They just got in the lane and got easy buckets, got to the foul line, and they just kept making plays. And you got to give them a lot of credit for answering our run. —BYU guard Tyler Haws
MILWAUKEE — At halftime, BYU trailed Oregon by eight points in the NCAA tournament Thursday at the Bradley Center.
And that was the good news for the Cougars.
No, the rematch between No. 10 seed BYU and No. 7 Oregon played out nothing like the first game between the Cougars and Ducks in Eugene except in one way — Oregon won again, 87-68.
The Ducks, who rallied to edge the Cougars in overtime, 100-96, in December, had an easier time with BYU in the NCAA tournament. They advanced to the next round and will face No. 2 seed Wisconsin Saturday.
The Cougars, meanwhile, finished their season with a 23-12 record, and failed to win a national postseason tournament game for the first time since 2009.
Of course, as expected, BYU missed guard Kyle Collinsworth, who suffered a season-ending knee injury last week.
“It was extremely difficult with the injury to Kyle,” said coach Dave Rose.
Still, despite struggling for much of the first half, the Cougars cut a 15-point deficit to three points, 56-53, on a 3-pointer by Matt Carlino with 12 minutes remaining in the game.
“I think everyone was pumped at that point,” said Carlino, who replaced Collinsworth in the starting lineup.
But Oregon responded with a 30-9 spurt to put the game away. At that point, the Ducks led, 86-61.
What happened over that nine-minute stretch?
“Their coach (Dana Altman) called timeout (after BYU cut the deficit to three). Timeouts are super-long in the tournament,” Carlino explained. “I think he told them to get stops and we were just sitting there, wanting to get back out on the floor. They executed from there and we kind of lost our juice after the timeout. We couldn’t catch them after that.”
“They just got in the lane and got easy buckets, got to the foul line, and they just kept making plays,” said guard Tyler Haws. “And you got to give them a lot of credit for answering our run.”
Oregon shot 68 percent from the floor over the first 16 minutes of the second half.
At Eugene, BYU led almost the entire game. At the Bradley Center, the Cougars went up 2-0 on a Haws jumper, and never led again. Every time BYU started to mount a comeback attempt, the Ducks answered.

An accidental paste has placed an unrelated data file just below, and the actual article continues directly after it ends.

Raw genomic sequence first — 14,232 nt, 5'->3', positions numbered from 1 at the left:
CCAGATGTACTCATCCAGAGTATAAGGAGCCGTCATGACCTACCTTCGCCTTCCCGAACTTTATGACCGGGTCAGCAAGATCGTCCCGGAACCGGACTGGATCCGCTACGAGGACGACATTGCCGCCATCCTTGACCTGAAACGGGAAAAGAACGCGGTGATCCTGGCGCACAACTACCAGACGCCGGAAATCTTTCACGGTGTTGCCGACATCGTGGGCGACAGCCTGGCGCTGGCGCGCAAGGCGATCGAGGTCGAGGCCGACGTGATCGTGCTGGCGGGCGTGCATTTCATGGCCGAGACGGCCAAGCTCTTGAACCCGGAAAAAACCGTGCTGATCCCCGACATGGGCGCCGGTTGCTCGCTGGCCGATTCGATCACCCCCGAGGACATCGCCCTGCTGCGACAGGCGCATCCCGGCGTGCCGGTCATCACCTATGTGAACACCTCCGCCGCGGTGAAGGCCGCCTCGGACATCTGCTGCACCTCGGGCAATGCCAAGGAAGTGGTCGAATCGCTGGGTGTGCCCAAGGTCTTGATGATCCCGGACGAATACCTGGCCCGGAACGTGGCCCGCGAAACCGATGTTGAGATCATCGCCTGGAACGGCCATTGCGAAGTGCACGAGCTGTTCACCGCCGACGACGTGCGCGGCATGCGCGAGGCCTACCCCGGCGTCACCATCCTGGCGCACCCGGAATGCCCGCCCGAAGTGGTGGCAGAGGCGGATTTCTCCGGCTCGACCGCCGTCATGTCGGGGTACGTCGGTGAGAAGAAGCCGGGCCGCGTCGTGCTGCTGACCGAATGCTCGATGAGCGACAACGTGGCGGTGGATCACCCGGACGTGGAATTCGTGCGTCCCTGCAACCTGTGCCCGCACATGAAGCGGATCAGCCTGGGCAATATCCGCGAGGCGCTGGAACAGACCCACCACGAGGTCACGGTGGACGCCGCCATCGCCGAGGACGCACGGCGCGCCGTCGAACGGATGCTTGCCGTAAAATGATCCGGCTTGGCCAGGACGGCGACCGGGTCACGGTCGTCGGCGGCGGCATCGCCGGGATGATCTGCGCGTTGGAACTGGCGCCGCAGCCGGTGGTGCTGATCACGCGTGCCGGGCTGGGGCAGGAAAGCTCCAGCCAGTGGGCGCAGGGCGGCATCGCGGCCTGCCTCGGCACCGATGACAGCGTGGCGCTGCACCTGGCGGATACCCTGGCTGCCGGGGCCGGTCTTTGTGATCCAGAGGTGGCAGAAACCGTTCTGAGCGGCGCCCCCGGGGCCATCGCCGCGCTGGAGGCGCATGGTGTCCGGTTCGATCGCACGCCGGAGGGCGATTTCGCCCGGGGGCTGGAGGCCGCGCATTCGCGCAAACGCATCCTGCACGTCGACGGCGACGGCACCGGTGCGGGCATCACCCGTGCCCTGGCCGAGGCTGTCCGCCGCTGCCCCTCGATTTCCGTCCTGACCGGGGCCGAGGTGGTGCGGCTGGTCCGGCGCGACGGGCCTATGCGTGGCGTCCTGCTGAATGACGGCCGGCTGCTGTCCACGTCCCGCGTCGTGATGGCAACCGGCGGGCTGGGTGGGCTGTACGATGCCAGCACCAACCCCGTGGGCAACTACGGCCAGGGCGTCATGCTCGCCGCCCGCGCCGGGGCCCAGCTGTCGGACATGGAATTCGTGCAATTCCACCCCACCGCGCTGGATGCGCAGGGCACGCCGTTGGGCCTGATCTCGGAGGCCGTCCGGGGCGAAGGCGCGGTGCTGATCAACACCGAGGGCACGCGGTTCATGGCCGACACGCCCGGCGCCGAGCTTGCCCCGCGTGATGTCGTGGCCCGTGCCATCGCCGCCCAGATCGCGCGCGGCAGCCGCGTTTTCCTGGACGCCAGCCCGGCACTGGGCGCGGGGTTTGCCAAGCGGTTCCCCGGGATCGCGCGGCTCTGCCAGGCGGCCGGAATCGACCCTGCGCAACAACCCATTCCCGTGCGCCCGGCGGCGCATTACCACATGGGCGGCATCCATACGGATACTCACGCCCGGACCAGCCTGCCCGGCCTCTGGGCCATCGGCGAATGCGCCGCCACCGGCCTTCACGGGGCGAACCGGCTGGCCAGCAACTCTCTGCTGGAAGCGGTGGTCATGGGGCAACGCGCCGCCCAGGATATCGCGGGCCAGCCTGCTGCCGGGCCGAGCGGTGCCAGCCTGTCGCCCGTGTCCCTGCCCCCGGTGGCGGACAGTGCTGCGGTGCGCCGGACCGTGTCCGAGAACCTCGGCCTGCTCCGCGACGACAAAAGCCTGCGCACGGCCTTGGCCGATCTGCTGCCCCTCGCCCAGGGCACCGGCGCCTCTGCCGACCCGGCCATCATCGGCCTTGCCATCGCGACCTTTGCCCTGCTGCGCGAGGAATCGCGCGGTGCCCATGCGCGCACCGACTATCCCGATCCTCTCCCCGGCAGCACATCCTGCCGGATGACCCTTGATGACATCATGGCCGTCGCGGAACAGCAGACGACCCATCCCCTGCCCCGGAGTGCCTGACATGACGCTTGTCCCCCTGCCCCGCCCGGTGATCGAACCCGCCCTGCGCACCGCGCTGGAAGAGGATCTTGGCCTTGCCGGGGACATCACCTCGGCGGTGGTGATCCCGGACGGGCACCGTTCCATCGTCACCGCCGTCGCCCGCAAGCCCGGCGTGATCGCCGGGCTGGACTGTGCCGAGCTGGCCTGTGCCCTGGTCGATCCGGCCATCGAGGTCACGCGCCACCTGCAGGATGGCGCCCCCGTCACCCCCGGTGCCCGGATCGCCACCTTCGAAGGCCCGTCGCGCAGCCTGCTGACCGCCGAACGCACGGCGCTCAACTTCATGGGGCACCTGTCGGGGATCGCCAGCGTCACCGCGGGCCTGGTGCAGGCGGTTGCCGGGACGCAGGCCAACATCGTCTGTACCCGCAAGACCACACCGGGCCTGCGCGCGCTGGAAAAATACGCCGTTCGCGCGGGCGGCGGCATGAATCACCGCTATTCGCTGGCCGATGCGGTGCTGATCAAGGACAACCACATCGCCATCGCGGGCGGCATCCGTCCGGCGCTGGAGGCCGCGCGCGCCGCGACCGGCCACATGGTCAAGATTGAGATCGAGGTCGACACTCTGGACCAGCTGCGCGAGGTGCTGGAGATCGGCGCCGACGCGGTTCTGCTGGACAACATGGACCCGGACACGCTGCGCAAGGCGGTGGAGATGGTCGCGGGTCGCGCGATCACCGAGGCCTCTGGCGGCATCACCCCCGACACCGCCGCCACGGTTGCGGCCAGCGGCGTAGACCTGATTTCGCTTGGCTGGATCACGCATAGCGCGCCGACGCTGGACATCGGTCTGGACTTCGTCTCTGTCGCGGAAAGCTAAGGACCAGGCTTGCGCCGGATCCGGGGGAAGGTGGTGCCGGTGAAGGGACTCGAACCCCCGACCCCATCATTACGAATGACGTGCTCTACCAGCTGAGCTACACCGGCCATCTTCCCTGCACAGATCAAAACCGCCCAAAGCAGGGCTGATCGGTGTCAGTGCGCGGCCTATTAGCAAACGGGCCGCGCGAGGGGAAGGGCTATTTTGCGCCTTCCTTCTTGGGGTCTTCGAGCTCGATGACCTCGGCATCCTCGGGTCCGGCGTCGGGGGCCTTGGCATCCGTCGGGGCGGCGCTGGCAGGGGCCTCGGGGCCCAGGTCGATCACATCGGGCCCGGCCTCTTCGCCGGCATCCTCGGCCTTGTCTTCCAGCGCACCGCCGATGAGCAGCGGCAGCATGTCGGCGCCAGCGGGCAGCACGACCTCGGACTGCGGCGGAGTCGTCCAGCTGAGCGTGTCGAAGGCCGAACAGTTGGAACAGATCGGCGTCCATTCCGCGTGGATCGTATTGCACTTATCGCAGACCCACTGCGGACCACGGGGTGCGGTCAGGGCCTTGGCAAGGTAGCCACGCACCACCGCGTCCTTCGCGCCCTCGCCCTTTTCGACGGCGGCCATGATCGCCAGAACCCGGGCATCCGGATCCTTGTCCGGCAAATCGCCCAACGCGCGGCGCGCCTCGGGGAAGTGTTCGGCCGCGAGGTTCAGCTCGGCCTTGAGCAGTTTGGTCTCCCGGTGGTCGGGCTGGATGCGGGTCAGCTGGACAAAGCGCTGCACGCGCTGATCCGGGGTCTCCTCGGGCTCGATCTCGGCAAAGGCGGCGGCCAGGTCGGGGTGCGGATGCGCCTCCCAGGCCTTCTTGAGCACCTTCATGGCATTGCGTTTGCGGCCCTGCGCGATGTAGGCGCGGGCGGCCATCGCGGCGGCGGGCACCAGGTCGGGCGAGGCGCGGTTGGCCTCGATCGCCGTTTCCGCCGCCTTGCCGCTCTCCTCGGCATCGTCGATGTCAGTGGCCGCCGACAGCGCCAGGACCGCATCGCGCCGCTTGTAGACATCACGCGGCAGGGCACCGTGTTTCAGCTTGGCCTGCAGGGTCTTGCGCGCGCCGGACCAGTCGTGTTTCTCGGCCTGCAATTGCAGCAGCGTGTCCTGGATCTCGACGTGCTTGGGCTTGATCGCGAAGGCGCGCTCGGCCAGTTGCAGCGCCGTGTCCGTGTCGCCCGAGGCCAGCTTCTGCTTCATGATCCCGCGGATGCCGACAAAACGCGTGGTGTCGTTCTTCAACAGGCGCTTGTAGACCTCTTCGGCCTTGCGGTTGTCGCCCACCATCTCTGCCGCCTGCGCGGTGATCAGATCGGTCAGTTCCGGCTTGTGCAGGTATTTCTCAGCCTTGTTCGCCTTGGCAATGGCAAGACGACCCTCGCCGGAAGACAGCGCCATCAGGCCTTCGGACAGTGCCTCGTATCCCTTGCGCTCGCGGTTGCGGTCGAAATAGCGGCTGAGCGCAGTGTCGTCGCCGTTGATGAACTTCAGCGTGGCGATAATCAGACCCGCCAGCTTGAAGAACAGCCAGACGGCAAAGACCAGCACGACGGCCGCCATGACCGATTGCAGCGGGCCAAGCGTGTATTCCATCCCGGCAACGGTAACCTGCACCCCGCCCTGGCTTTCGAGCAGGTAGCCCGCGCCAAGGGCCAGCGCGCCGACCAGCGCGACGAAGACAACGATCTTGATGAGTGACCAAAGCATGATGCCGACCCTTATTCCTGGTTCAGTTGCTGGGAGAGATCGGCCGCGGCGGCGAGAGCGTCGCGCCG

Oregon forward, and Milwaukee native, Elgin Cook scored a career-high 23 points, and grabbed eight rebounds. It was just the latest example this season of a role player enjoying a career night at the Cougars’ expense.
“Yes, we did have a scouting report for him,” Haws said, “and he’s a really good player. He got to the foul line and found a way to get easy buckets.”
Oregon guards Joseph Young and Jason Calliste combined for 33 points and Johnathan Loyd dished out six assists.
The Ducks had their way inside, outscoring BYU 36-14 in the paint.
“It all came down to their ability to penetrate the ball,” Rose said. “It didn’t matter if it was Johnathan Loyd or Joseph Young or Calliste. They all took turns penetrating the ball in, and then as soon as we would step up and help, they would find whoever it was. Cook was the man that benefited most.”
Over the first 10 minutes of the game, BYU post players Eric Mika, Nate Austin and Luke Worthington were saddled with multiple fouls, forcing Rose to try unconventional lineups.
Oregon led 39-24 with three minutes left in the half before the Cougars rallied with a 7-0 run to end the half. BYU was down 39-31 at intermission despite shooting only 28 percent from the field.
Haws hit a jumper to start the second half to pull the Cougars to within six points. During one stretch later in the half, Frank Bartley IV and Carlino buried 3-pointers that brought BYU to within 56-53.
But the Ducks made sure this game wasn’t close at the end.
Mika finished with 15 points, going 11 of 16 from the free-throw line to go along with seven rebounds, while Carlino scored 15 points on 4-of-16 shooting. Carlino also had five assists.
Haws ended up with 19 points on 7-of-18 shooting. Bartley had 10 points off the bench.
“We shot a few rushed shots and forced shots tonight, but even the shots that were in rhythm and in our pace seemed to be a little bit more contested,” Rose said. “It seemed like even Tyler, when he got a little open, was kind of rushed and maybe that affected our shooting percentage.”